“Despite this year’s heavy rains and snow, over a quarter of California is still in a drought,” Giarde said, “but our industry’s water-saving practices are contributing to the solution.”

Focus on Your New Members
Did you know first-year members renew at a rate 12% lower than members with more than a year of tenure? Increasing first-year member renewals pays dividends for years after a successful conversion, not only in dues revenue, but event registrations, product purchases and voluntary donations.

Consider Automatic Renewal
Think about services you subscribe to that automatically bill your credit card on a monthly or annual basis – Netflix, Amazon Prime, Pandora. Maybe you’ve opted in to get more storage on your iCloud or Dropbox accounts. You can even subscribe to razors from Dollar Shave Club, have all kinds of home supplies delivered by Amazon Prime Pantry and get your home’s air filters delivered!

Association executives have said for many years they want to run their organizations more like a business, but ironically, many businesses have adopted a membership approach to generating revenue.

In Robbie Baxter’s book “The Membership Economy,” readers learn about the Holy Grail of business: recurring revenue. When investors evaluate companies to direct their funds to, monthly recurring revenue is one of the most important metrics they consider. Investors like predictable, even cash flow. Chances are you do, too. Automatic renewal by credit card helps your organization even out its cash flow and make mid-year budget decisions easier, too. And according to research conducted by Marketing General, 29% of associations were collecting dues by auto-renewing memberships with a credit card in 2016.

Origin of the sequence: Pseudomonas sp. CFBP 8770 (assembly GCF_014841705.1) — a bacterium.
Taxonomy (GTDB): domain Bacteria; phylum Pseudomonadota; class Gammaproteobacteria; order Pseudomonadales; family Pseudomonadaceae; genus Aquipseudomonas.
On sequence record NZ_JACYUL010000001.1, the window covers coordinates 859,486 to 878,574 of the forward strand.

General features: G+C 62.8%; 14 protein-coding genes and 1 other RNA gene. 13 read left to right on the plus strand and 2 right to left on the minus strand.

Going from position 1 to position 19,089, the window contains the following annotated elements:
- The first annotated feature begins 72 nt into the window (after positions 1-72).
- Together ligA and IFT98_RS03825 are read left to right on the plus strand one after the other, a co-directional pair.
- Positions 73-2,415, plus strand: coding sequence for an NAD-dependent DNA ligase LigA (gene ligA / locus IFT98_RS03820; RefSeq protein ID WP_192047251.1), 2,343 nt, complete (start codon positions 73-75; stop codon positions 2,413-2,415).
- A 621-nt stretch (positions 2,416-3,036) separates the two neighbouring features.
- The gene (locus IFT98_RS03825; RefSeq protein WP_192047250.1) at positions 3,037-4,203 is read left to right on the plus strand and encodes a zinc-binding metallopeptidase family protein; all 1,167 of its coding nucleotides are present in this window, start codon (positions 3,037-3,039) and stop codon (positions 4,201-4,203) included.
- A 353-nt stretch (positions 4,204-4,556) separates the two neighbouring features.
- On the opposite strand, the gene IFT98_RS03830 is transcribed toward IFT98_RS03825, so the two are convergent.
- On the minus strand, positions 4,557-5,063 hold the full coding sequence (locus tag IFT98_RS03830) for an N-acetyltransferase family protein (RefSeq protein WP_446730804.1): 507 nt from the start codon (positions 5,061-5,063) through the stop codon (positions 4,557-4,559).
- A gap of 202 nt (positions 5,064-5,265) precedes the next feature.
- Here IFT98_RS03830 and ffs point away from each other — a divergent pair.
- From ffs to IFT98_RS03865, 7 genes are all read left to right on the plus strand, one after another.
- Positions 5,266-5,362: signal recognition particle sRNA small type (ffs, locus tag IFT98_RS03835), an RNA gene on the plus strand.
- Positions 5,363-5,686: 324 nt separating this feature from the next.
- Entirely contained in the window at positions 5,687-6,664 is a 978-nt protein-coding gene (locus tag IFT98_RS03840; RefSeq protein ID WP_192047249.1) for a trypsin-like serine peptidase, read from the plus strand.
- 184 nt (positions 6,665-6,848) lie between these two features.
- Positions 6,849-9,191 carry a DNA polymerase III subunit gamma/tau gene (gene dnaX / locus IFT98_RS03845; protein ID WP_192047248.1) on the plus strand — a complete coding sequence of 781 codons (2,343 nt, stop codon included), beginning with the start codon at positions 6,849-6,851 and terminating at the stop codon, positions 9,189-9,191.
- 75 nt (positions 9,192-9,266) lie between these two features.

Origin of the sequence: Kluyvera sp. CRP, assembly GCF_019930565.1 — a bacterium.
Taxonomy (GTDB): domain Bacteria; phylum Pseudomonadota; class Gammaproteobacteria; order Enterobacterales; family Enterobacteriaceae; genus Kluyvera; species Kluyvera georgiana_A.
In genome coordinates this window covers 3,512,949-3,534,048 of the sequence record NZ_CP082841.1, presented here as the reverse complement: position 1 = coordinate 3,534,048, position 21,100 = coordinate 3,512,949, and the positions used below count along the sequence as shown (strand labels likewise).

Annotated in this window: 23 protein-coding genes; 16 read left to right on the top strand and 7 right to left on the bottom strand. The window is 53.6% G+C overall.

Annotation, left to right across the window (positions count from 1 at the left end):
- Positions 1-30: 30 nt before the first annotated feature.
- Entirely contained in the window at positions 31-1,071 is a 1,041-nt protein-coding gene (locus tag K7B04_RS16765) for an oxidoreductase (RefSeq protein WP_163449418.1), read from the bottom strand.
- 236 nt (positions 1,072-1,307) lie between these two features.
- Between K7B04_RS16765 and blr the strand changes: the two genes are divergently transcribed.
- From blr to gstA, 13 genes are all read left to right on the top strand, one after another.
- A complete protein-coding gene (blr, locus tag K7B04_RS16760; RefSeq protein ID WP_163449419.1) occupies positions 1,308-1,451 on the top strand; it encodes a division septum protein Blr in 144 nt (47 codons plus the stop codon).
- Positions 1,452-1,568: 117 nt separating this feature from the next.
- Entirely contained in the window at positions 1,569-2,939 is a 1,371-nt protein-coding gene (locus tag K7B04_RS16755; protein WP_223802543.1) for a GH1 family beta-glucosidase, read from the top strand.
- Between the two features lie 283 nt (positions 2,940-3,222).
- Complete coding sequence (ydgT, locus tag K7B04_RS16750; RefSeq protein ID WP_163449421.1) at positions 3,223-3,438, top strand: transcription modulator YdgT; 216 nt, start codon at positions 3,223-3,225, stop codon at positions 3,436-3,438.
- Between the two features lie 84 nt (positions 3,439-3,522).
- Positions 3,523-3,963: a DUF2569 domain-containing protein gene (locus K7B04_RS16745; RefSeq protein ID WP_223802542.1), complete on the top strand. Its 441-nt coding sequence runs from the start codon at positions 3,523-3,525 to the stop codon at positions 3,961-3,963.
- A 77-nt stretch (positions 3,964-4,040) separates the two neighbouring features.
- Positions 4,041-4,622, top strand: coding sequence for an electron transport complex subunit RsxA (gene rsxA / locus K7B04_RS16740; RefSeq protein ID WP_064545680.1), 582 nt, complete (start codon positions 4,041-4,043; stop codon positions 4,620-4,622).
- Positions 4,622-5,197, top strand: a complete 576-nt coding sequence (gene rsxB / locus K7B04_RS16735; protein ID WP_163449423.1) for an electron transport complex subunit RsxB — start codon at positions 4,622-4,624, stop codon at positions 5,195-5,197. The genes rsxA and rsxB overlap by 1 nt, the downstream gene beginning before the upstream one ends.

What if your association moved to a monthly automatic renewal model instead of — or in addition to — an annual membership? Your members benefit by splitting their annual dues into several smaller installments. Your organization benefits by spreading renewal revenue throughout the year, reducing (or potentially eliminating) the annual dues billing process, and you tap into a payment model that more and more people are comfortable with.